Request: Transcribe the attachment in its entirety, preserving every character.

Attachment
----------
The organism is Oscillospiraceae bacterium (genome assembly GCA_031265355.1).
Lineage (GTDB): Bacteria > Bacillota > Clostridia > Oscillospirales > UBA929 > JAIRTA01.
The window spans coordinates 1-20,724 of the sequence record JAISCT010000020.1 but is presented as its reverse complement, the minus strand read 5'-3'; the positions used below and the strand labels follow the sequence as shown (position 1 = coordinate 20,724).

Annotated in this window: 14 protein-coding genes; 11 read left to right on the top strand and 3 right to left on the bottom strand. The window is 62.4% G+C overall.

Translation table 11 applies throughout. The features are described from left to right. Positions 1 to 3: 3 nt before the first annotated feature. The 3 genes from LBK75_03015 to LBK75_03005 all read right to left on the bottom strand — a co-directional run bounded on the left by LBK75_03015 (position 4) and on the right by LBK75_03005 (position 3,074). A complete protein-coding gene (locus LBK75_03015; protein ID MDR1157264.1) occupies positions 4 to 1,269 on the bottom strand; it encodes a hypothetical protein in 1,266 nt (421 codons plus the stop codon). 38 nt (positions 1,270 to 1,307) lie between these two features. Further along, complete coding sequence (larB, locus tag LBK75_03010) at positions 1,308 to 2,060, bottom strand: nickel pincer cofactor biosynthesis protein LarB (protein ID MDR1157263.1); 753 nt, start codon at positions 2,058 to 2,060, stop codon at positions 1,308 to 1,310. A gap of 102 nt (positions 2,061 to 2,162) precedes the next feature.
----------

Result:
The organism is Oscillospiraceae bacterium (genome assembly GCA_031265355.1).
Lineage (GTDB): Bacteria > Bacillota > Clostridia > Oscillospirales > UBA929 > JAIRTA01.
The window spans coordinates 1-20,724 of the sequence record JAISCT010000020.1 but is presented as its reverse complement, the minus strand read 5'-3'; the positions used below and the strand labels follow the sequence as shown (position 1 = coordinate 20,724).

Annotated in this window: 14 protein-coding genes; 11 read left to right on the top strand and 3 right to left on the bottom strand. The window is 62.4% G+C overall.

Translation table 11 applies throughout. The features are described from left to right. Positions 1 to 3: 3 nt before the first annotated feature. The 3 genes from LBK75_03015 to LBK75_03005 all read right to left on the bottom strand — a co-directional run bounded on the left by LBK75_03015 (position 4) and on the right by LBK75_03005 (position 3,074). A complete protein-coding gene (locus LBK75_03015; protein ID MDR1157264.1) occupies positions 4 to 1,269 on the bottom strand; it encodes a hypothetical protein in 1,266 nt (421 codons plus the stop codon). 38 nt (positions 1,270 to 1,307) lie between these two features. Further along, complete coding sequence (larB, locus tag LBK75_03010) at positions 1,308 to 2,060, bottom strand: nickel pincer cofactor biosynthesis protein LarB (protein ID MDR1157263.1); 753 nt, start codon at positions 2,058 to 2,060, stop codon at positions 1,308 to 1,310. A gap of 102 nt (positions 2,061 to 2,162) precedes the next feature.